by David Stead
Another bitter day and snow is whipping in from the east. I’m going up to Kilgram bridge to make a snowy picture of the River Ure but already as I set off, the weather is closing in. Winding up the dale the car begins to slide her back end about like a prostitute on a bar stool and much as I hate being beaten by the weather, it soon becomes obvious I’ll have to turn back.
Trying not to get stuck in the rutted gateway as I spin the car, I see a couple of disgruntled horses in the field, heads down and hunched against the wintry blast. They look like the unfortunate mount in Paul Delaroche’s painting ‘Napoleon Crossing the Alps’ (not to be confused with Jacques-Louis David’s hilariously over grandiose work of the same name). Slowly raising their heads, they give me a lingering and lugubrious look before turning back to their inner contemplation. In some strange fit of fellow feeling, I can’t bring myself to paint them from the warm cocoon of the car so I pile on clothing and step out into the near blizzard.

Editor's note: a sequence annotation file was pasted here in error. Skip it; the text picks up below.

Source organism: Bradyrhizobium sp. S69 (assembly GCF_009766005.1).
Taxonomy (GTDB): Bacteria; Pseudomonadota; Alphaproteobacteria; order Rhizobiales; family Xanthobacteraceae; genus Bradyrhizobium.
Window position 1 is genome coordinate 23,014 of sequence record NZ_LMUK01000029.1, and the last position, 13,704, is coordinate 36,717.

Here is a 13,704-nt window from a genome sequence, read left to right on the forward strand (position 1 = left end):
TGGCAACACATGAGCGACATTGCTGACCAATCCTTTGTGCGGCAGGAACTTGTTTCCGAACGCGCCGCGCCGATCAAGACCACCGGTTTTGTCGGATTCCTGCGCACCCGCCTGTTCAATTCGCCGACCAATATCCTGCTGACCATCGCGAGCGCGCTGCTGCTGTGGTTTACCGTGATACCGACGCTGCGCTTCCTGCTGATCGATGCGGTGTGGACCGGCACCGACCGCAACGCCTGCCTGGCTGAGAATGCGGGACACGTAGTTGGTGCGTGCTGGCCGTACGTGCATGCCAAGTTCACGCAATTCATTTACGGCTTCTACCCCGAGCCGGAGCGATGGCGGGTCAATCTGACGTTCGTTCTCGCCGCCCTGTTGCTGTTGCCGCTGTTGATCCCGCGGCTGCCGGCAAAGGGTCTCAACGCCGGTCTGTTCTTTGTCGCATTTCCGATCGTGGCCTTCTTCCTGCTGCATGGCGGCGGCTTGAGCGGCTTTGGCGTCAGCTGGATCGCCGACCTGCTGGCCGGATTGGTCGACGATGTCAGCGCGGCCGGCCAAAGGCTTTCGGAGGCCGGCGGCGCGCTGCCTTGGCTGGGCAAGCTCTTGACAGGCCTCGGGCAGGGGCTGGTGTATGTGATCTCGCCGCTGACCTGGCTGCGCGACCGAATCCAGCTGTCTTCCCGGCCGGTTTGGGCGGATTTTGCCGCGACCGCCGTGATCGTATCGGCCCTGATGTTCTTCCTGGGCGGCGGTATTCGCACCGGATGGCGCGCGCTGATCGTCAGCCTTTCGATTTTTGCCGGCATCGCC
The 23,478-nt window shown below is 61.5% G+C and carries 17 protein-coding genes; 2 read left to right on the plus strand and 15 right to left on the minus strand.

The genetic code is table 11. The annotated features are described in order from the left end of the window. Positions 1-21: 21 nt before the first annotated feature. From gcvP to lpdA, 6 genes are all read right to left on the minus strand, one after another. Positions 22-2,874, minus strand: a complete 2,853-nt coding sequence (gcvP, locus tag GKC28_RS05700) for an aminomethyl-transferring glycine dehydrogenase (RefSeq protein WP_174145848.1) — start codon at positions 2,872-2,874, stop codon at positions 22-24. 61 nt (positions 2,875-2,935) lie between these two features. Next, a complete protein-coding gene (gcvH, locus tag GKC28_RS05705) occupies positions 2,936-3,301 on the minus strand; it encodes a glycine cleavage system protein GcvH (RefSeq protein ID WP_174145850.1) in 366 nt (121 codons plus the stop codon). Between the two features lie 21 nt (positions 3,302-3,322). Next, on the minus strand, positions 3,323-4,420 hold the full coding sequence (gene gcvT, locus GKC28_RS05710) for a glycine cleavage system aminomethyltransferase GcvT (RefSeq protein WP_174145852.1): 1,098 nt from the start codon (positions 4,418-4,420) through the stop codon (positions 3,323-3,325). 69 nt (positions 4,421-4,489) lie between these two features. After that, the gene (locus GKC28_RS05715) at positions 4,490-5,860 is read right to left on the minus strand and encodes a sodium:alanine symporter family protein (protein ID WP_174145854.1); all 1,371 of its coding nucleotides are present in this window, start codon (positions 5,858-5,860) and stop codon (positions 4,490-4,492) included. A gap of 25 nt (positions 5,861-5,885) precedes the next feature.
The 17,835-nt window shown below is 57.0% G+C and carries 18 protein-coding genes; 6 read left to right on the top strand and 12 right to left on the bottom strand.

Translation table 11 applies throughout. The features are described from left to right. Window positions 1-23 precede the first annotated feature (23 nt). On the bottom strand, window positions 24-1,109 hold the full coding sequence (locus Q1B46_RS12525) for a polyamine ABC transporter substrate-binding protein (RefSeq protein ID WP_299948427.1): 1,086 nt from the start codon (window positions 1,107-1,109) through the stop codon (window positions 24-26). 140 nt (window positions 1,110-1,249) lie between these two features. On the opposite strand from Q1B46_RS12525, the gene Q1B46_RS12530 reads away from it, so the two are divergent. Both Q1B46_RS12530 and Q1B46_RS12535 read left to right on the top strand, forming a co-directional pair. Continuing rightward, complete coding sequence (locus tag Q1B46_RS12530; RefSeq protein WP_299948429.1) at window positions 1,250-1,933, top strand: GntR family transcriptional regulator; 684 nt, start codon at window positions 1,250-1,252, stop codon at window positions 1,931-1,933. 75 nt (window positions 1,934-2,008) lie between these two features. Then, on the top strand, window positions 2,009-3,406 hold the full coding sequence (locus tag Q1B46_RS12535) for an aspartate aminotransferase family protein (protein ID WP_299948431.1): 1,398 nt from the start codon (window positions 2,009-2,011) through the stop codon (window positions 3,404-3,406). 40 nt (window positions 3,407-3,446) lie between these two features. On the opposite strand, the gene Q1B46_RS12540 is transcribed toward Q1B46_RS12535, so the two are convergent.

Perched on the bonnet in what my Father would have called a ‘lazy wind’ (instead of going round, it cuts straight through you), I develop a stripe of snow down my left side making me look like a particularly disheveled bandmaster and I’m troubled with the same old problem of paint freezing in the palette, only now it’s freezing on the paper too and it’s like trying to paint with grains of coloured sand. A farm lad bounces past in his John Deere, eyes fixed on me, mobile clamped to his ear and I can imagine his unlikely tale of the nutter on a bonnet in a blizzard. In the end I manage some sort of picture and slither back to town, grateful to have rescued the day.
David is a professional artist working largely in the north of England, Scotland & Ireland. The River Ure Project will continue throughout 2013 culminating in a touring exhibition and a book.